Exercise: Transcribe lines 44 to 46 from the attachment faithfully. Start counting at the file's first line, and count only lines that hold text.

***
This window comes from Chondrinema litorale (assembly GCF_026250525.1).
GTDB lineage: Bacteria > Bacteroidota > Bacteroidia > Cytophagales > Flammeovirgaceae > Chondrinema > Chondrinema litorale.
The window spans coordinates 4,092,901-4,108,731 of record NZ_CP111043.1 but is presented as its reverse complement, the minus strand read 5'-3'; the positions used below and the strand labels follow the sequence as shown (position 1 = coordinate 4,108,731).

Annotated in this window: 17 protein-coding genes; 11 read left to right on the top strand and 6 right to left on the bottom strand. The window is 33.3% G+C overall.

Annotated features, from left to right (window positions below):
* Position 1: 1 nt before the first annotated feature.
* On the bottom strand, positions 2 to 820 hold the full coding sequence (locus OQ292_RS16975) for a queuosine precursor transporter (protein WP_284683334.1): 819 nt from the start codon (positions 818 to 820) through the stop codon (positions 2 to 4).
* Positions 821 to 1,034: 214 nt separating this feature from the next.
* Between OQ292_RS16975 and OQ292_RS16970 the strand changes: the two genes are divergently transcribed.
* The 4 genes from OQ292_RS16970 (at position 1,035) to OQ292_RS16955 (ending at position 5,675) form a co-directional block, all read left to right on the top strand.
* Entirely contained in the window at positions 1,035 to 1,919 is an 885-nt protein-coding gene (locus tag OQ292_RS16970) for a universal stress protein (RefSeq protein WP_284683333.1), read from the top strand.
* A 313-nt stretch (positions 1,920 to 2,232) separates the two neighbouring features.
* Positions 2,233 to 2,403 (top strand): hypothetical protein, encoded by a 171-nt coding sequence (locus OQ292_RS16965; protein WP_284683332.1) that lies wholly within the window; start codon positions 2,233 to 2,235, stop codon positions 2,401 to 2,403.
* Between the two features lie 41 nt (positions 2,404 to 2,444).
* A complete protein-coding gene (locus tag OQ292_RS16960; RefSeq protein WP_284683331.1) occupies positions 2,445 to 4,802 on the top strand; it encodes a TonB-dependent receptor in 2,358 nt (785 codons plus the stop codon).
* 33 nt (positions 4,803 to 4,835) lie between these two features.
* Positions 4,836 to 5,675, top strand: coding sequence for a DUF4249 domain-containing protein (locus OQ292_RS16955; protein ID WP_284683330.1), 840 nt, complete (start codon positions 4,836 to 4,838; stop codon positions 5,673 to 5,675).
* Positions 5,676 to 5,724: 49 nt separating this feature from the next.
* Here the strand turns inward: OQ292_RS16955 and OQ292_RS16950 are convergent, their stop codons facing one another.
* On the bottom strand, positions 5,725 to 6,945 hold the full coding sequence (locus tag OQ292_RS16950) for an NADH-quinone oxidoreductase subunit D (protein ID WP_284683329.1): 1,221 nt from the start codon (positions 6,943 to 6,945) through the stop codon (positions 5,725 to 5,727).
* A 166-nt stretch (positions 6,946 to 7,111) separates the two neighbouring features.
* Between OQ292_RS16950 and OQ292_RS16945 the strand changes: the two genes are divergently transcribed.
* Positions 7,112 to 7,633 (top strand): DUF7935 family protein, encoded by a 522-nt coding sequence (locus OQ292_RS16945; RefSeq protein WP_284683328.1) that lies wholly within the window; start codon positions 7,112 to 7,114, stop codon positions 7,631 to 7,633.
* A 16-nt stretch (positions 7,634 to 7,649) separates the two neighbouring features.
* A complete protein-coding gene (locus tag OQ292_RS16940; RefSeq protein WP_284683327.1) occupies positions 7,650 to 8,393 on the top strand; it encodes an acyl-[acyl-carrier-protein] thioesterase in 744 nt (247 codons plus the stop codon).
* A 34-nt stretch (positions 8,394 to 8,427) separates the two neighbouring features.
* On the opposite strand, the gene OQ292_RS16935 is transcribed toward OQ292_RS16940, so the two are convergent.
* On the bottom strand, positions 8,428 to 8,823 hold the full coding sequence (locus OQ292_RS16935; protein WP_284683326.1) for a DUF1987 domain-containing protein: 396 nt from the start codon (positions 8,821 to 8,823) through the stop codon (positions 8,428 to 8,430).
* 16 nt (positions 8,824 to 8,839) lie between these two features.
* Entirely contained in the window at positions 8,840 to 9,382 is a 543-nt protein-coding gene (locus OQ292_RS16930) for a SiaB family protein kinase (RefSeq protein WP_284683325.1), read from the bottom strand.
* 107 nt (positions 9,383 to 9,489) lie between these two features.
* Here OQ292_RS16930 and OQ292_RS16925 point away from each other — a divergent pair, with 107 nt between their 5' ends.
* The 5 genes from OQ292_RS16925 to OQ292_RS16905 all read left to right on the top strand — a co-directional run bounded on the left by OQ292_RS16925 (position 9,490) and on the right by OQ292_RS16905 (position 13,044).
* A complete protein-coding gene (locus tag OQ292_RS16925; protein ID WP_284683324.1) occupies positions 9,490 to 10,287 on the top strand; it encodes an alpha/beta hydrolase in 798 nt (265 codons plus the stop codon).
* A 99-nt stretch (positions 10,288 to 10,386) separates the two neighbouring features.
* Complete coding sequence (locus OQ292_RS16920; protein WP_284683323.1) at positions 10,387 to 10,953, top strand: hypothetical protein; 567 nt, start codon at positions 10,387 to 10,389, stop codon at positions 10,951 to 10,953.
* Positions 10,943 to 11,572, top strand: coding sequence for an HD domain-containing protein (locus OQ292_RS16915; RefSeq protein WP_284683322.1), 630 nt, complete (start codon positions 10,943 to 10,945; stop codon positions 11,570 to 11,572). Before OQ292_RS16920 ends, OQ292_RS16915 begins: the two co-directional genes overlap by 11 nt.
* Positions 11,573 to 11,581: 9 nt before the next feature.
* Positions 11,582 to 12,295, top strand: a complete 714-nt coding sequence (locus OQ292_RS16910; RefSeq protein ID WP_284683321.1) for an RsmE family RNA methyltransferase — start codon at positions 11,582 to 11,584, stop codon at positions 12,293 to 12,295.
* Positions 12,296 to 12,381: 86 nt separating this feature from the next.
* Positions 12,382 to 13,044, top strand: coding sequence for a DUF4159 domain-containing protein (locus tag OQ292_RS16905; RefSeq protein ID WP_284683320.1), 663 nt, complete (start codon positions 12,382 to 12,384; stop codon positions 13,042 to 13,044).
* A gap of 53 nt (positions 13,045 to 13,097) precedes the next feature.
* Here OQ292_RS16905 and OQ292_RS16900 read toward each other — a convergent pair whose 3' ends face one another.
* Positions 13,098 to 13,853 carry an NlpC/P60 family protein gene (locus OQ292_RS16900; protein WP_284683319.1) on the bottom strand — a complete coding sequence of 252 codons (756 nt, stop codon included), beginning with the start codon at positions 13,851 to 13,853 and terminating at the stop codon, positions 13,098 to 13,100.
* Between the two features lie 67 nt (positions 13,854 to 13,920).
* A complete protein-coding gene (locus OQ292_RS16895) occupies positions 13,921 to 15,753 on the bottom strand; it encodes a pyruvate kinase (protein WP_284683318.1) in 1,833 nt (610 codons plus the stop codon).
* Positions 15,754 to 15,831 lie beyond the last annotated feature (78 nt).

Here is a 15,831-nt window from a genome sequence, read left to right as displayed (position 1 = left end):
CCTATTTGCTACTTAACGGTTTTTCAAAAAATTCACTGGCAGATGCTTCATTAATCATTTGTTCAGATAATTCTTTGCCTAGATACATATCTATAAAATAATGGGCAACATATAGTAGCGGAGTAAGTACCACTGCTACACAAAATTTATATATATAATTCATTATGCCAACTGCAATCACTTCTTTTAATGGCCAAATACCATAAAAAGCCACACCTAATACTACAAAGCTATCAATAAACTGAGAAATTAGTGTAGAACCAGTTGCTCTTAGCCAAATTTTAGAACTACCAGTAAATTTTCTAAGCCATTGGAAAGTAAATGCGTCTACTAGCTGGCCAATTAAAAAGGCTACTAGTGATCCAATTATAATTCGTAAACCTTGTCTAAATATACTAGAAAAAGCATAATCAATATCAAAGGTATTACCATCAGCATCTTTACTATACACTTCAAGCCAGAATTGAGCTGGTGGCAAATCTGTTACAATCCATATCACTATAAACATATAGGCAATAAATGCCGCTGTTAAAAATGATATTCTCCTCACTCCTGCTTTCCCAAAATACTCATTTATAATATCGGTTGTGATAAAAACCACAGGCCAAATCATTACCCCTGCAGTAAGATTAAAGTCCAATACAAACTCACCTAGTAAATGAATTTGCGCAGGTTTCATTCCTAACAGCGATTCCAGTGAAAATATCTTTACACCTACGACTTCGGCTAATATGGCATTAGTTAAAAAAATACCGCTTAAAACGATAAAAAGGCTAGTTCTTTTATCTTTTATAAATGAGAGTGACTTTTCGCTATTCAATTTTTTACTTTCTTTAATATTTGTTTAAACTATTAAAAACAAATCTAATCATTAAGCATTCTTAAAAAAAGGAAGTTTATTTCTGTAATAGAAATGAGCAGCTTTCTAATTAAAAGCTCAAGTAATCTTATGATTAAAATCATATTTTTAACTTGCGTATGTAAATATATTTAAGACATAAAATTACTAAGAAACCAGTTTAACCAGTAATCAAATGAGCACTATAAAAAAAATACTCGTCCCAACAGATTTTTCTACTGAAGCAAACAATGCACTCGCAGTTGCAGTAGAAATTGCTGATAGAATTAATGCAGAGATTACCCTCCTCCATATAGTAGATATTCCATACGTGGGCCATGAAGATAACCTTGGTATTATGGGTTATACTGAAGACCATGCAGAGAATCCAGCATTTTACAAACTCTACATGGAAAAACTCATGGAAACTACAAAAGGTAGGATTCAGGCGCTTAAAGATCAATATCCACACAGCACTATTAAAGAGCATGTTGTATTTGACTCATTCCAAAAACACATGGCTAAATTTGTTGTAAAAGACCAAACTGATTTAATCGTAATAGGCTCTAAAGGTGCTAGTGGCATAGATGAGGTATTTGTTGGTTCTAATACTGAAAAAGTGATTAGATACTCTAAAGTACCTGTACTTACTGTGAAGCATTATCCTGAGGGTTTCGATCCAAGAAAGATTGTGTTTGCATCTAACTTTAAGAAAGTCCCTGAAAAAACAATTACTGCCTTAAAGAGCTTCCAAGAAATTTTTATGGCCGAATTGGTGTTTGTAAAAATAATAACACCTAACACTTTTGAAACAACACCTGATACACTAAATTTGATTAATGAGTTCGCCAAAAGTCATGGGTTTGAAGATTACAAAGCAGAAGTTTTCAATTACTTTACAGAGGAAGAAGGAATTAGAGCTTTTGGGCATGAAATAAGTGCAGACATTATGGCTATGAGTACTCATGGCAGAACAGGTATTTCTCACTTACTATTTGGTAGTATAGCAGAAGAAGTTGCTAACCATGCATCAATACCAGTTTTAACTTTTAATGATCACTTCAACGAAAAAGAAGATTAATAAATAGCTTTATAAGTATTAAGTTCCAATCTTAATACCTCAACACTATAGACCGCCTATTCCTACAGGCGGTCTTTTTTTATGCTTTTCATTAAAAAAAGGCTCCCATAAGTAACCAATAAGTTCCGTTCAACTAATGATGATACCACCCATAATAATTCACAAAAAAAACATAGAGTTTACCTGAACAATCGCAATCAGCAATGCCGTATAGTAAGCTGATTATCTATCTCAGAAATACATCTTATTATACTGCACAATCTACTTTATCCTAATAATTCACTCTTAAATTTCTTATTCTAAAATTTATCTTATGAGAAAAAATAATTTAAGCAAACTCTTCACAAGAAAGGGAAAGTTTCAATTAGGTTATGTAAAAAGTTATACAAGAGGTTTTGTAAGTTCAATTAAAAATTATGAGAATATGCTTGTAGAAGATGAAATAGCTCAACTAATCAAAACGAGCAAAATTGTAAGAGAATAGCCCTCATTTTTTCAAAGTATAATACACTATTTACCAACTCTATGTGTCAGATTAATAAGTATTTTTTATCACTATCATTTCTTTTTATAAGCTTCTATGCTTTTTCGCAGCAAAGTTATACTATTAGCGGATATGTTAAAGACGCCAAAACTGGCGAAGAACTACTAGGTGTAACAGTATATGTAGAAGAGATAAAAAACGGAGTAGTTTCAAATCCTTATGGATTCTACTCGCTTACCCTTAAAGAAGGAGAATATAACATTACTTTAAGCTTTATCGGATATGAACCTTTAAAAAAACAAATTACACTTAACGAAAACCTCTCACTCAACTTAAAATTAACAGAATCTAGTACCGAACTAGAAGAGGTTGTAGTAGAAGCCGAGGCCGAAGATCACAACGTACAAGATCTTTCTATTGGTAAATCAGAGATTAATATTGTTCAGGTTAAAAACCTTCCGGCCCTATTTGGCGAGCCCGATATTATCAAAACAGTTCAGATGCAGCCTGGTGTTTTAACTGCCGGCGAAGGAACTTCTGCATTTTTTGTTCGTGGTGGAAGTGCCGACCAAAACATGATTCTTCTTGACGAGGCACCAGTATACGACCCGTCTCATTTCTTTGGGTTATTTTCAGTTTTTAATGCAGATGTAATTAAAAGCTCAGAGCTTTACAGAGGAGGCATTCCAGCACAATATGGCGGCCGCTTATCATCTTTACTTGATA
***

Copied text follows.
* Positions 13,098 to 13,853 carry an NlpC/P60 family protein gene (locus OQ292_RS16900; protein WP_284683319.1) on the bottom strand — a complete coding sequence of 252 codons (756 nt, stop codon included), beginning with the start codon at positions 13,851 to 13,853 and terminating at the stop codon, positions 13,098 to 13,100.
* Between the two features lie 67 nt (positions 13,854 to 13,920).
* A complete protein-coding gene (locus OQ292_RS16895) occupies positions 13,921 to 15,753 on the bottom strand; it encodes a pyruvate kinase (protein WP_284683318.1) in 1,833 nt (610 codons plus the stop codon).